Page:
“Emissions is $25. You can imagine the revenue loss. We have employees that are out of work because of this,” he said. Baxter said before the cyberattack, his full service automobile shop conducted more than 100 vehicle emissions tests per day. TRENDING STORIES
Channel 2′s Michael Seiden spoke with one of the business owners who has been hit hard by the outages. The outages are delivering a huge blow to small business owners. The CEO of Applus Technologies, whose software runs the system, apologized during the emergency meeting Monday.
“All of the sudden, we were doing emissions testing just like normal and the system just kind of shut down,” said James Baxter, who owns BP Car Care Tire Pros. “We haven’t been able to do emissions since.” The FBI is now investigating it as a cyberware attack that has halted all emission testing across Georgia and seven other states.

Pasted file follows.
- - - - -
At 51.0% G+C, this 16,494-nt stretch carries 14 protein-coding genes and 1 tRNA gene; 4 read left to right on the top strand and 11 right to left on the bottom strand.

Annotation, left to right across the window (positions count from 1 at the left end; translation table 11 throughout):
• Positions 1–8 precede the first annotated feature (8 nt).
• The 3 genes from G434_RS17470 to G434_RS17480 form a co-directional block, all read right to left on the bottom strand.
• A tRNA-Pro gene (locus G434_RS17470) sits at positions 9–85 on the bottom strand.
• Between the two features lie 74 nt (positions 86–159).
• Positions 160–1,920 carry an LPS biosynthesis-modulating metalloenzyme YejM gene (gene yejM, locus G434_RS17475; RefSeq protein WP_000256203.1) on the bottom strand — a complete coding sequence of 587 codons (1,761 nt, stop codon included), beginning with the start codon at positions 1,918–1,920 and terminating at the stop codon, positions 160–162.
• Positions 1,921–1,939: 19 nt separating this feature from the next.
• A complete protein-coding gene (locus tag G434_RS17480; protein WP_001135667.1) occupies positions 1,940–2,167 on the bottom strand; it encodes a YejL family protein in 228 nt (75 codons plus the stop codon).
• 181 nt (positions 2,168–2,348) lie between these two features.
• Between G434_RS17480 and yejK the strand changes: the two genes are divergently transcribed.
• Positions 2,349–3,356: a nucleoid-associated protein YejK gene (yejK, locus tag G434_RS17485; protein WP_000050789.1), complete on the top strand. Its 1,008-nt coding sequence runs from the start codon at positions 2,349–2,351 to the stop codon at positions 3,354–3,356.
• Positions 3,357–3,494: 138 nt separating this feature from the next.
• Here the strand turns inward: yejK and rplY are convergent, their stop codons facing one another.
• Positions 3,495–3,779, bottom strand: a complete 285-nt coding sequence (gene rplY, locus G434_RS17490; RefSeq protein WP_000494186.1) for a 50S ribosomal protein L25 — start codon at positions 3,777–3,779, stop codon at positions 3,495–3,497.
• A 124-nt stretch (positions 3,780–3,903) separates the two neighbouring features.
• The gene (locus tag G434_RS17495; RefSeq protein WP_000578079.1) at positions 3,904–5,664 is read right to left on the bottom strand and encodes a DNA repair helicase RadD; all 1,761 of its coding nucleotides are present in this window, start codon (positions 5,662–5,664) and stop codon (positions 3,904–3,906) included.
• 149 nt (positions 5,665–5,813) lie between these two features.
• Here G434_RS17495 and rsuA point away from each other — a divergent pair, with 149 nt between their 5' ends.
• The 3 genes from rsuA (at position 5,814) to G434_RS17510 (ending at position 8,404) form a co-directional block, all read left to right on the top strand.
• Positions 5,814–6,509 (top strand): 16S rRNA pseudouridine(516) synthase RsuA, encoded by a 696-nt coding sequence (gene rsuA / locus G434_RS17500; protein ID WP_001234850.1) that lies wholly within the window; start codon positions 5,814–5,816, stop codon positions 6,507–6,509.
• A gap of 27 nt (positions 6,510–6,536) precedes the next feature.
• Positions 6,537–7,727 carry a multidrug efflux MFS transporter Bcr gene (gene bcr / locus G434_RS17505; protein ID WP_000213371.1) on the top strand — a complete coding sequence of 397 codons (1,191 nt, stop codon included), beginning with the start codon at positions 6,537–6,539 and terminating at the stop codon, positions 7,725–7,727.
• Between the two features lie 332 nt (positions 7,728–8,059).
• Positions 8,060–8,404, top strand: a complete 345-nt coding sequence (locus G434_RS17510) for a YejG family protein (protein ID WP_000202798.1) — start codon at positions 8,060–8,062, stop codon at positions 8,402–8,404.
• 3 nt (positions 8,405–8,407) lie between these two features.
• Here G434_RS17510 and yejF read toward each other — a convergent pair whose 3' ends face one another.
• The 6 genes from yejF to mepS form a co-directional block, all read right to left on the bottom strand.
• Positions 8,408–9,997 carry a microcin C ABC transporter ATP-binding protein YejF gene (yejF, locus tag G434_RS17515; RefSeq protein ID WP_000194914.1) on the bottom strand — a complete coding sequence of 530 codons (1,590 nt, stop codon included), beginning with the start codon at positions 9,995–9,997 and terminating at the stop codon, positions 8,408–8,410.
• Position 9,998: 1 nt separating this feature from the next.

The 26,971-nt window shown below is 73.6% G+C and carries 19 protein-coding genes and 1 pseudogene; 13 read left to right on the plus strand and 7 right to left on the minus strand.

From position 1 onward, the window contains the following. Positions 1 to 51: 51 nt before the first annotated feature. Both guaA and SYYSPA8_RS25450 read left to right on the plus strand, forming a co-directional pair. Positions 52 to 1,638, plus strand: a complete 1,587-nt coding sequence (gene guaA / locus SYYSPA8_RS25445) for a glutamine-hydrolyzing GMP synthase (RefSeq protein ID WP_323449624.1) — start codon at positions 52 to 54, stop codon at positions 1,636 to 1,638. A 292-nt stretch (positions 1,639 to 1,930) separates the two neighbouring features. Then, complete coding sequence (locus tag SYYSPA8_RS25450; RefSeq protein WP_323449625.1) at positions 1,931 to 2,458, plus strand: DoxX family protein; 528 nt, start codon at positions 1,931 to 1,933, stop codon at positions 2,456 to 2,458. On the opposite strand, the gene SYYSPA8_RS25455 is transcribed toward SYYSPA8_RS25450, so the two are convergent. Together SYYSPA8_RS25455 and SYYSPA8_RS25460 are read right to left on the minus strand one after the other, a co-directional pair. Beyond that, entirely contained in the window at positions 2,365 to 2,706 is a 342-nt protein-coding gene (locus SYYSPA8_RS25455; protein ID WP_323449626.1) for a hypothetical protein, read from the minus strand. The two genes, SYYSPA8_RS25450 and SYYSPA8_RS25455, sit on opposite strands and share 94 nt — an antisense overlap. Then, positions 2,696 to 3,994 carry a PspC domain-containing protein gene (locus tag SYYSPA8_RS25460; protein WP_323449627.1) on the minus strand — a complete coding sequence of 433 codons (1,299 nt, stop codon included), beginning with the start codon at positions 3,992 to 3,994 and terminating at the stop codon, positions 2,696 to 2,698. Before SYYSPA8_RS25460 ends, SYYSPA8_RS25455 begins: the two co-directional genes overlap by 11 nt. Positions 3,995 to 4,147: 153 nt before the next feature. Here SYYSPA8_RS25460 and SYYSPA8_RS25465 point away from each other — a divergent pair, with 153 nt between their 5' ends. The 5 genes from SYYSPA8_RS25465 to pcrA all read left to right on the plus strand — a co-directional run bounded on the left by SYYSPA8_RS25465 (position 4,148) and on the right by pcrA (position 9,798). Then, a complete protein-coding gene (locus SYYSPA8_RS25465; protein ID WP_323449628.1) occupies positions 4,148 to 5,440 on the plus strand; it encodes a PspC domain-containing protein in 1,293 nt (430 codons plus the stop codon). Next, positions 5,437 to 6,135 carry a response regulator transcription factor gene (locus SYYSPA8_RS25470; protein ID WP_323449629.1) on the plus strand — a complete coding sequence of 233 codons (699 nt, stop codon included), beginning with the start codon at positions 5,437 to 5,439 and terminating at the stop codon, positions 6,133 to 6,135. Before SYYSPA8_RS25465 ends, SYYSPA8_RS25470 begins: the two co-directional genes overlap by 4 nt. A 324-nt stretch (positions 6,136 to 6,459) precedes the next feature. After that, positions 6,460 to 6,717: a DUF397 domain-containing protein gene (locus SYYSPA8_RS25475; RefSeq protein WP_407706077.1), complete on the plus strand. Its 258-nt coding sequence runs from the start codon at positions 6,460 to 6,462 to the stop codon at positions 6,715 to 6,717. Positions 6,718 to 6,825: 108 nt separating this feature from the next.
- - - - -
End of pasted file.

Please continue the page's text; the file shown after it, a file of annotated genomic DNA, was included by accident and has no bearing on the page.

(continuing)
“The state of Georgia has no ability to compensate for your losses, other than to understand this is a very serious situation for you. I regret that this has happened,” Georgia Environmental Protection Division’s Karen Hays said. Baxter said he is fortunate that his business can provide additional services, but many of his friends could face serious financial trouble. Does the state have a plan when it comes to the lost revenue?
Anyone required to get an inspection before renewing their vehicle registration gets a waiver until the system is fixed. According to a recent letter from the Department of Revenue, it’s unclear when the system will be back online.
The News Highlights
- Small business owners suffering after hackers shut down the emission testing system – WSB-TV Channel 2
- Check the latest News news updates and information about business, finance and more.
For Latest News Follow us on Google News
- Show all
- Trending News
- Popular By week